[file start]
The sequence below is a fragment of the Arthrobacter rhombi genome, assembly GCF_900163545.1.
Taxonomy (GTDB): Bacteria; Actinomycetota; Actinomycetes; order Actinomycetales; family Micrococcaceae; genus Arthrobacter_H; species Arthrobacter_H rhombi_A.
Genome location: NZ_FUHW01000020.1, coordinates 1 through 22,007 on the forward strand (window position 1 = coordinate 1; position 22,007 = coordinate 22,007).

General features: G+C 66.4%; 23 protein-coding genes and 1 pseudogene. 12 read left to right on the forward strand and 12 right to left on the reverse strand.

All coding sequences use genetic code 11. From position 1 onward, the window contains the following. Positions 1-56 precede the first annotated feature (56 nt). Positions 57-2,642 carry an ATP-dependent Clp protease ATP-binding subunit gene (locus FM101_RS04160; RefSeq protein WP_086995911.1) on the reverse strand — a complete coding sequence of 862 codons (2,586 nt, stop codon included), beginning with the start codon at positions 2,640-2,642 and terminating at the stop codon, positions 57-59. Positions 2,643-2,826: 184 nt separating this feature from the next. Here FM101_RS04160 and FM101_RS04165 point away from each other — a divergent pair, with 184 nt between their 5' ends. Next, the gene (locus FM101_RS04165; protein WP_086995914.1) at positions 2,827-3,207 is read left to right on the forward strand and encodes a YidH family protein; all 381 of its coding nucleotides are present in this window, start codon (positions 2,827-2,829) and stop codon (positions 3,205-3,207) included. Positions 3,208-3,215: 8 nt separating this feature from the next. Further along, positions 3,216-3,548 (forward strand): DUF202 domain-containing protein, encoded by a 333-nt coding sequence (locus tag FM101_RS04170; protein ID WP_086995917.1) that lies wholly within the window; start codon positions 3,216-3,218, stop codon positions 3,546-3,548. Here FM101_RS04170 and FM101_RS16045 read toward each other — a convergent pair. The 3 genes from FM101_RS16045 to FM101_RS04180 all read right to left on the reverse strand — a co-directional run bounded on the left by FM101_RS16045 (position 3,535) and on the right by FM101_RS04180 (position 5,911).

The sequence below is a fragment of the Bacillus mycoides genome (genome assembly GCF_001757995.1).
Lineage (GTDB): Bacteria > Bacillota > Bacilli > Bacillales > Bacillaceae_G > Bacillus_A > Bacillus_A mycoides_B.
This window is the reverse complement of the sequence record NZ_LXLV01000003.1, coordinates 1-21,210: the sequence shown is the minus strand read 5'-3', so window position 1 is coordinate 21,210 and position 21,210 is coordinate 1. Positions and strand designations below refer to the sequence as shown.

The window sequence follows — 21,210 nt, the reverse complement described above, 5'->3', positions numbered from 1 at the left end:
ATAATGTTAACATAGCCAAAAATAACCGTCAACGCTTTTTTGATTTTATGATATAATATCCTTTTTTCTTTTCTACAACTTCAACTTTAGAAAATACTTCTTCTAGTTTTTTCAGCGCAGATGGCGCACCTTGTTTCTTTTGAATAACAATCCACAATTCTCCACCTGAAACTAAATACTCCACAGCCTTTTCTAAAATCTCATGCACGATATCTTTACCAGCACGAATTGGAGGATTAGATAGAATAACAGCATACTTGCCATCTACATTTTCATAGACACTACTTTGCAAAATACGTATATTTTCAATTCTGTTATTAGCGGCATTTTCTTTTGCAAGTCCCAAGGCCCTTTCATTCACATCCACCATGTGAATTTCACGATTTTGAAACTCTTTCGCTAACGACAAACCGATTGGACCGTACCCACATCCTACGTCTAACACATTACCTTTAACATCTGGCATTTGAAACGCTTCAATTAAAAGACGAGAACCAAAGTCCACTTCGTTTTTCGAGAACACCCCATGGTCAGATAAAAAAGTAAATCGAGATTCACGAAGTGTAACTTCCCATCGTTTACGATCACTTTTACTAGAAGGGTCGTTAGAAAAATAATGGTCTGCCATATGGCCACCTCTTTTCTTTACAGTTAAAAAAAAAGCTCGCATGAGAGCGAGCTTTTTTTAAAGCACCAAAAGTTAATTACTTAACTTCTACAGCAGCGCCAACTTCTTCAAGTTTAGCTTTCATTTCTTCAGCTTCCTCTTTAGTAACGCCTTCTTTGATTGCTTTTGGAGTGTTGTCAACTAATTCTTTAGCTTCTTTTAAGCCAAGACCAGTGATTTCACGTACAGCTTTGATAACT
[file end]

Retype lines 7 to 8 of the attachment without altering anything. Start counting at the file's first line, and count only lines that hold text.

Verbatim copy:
Lineage (GTDB): Bacteria > Bacillota > Bacilli > Bacillales > Bacillaceae_G > Bacillus_A > Bacillus_A mycoides_B.
This window is the reverse complement of the sequence record NZ_LXLV01000003.1, coordinates 1-21,210: the sequence shown is the minus strand read 5'-3', so window position 1 is coordinate 21,210 and position 21,210 is coordinate 1. Positions and strand designations below refer to the sequence as shown.